After Walk Hard came the second collaboration with Will Ferrell and Adam McKay, Step Brothers. Years previously, John C. Reilly told Paul Thomas Anderson he wanted something different in Magnolia, as he no longer wanted to be cast as a childish man. In Step Brothers, Reilly returned to that character type, but this time in a film where he could more easily show the childishness and humor of a character like that. This return to working with Will Ferrell and Adam McKay was a great continuation of John C. Reilly‘s comedy career. The film also includes unforgettable performances from Adam Scott and Kathryn Hahn, who portrayed an unhappily married couple, who took singing with their kids to an uncomfortable extreme.

Expanding His Career

After Reilly made a name for himself in the comedy world, he went on to star in more films across genres. In 2011, he was in Cedar Rapids, Carnage, and We Need to Talk About Kevin. All of these featured strong performances from Reilly against a cast of equally talented actors. Cedar Rapids is a more straightforward comedy, Carnage a darker comedy, while We Need to Talk About Kevin is an intense and beautiful drama.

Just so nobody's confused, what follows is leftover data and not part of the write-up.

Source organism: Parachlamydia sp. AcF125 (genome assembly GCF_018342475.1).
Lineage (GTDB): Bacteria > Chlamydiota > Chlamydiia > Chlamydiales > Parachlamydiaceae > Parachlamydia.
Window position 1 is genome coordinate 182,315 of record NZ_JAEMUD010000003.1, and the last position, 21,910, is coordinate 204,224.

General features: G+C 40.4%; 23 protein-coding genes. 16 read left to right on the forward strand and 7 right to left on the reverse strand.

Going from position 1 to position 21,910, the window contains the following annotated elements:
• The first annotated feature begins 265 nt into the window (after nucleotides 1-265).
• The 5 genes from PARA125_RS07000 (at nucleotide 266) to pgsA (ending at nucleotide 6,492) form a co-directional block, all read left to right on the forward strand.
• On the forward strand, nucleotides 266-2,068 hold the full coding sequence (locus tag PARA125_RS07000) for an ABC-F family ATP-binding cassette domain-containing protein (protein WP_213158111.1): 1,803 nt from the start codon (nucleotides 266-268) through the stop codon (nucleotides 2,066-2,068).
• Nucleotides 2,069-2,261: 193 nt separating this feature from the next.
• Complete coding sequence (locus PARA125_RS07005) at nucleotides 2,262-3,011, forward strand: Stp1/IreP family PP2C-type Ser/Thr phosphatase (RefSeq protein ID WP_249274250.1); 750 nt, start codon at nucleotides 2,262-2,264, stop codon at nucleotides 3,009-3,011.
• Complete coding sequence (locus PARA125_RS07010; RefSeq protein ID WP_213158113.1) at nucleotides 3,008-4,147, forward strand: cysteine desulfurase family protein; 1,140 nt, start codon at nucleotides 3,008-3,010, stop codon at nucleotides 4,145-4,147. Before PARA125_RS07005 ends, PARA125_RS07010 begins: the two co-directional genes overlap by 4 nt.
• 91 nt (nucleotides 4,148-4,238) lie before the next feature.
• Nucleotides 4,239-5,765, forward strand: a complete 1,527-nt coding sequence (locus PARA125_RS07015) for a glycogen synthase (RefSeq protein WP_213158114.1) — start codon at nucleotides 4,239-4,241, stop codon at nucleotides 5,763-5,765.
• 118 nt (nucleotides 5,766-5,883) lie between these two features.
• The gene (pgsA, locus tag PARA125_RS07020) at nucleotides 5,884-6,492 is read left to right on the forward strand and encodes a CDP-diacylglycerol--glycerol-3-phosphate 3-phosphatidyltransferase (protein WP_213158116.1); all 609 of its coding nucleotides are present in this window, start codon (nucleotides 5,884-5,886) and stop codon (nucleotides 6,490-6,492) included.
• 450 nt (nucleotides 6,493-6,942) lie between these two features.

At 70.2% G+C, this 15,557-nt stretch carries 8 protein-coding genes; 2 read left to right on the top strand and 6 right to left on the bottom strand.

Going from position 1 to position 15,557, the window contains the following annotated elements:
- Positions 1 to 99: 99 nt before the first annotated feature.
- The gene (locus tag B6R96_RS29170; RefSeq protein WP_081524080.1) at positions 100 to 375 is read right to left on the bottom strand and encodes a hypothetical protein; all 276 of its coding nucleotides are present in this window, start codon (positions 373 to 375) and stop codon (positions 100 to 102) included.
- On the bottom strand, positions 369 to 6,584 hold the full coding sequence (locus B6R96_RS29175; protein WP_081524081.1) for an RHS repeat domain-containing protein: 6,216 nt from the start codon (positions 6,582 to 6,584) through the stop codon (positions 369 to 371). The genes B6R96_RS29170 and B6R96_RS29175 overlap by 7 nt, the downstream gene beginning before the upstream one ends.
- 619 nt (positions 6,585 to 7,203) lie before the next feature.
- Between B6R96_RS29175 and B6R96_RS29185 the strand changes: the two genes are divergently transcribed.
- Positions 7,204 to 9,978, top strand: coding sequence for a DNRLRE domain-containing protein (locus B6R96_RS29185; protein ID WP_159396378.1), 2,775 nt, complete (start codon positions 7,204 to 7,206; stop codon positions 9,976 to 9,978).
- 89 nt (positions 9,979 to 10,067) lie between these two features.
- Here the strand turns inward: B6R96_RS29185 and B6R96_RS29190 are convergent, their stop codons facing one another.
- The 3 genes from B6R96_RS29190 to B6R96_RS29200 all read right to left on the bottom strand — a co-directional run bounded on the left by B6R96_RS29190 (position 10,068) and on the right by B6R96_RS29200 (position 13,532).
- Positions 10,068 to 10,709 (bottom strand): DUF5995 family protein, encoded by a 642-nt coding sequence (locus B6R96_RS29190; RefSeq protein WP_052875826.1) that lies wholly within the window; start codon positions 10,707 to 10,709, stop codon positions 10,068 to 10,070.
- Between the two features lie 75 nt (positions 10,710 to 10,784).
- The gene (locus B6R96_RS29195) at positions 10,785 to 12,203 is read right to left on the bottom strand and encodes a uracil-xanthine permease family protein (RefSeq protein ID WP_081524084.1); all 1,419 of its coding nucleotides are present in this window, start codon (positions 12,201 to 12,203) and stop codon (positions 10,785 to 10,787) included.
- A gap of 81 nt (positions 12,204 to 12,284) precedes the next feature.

Carnage was based on a play, which comes across in its bottle setting, and increasingly drastic performances as the film goes along. It is comedic in a darker way than past films, where Reilly has been cast. Reilly performed alongside Kate Winslet, Christoph Waltz, and Jodie Foster in this simple, yet captivating film. The plot follows two couples discussing an altercation between their children. As the film goes on, the conversation becomes more animalistic, until the characters seem as if they could break and never recover.

In We Need to Talk About Kevin, John C. Reilly and Tilda Swinton play the parents of Ezra Miller‘s title character, Kevin. This film is a unique, beautiful, and nonlinear adaptation of a novel. The performances build on each other to create an explosive film of emotions and family relationships.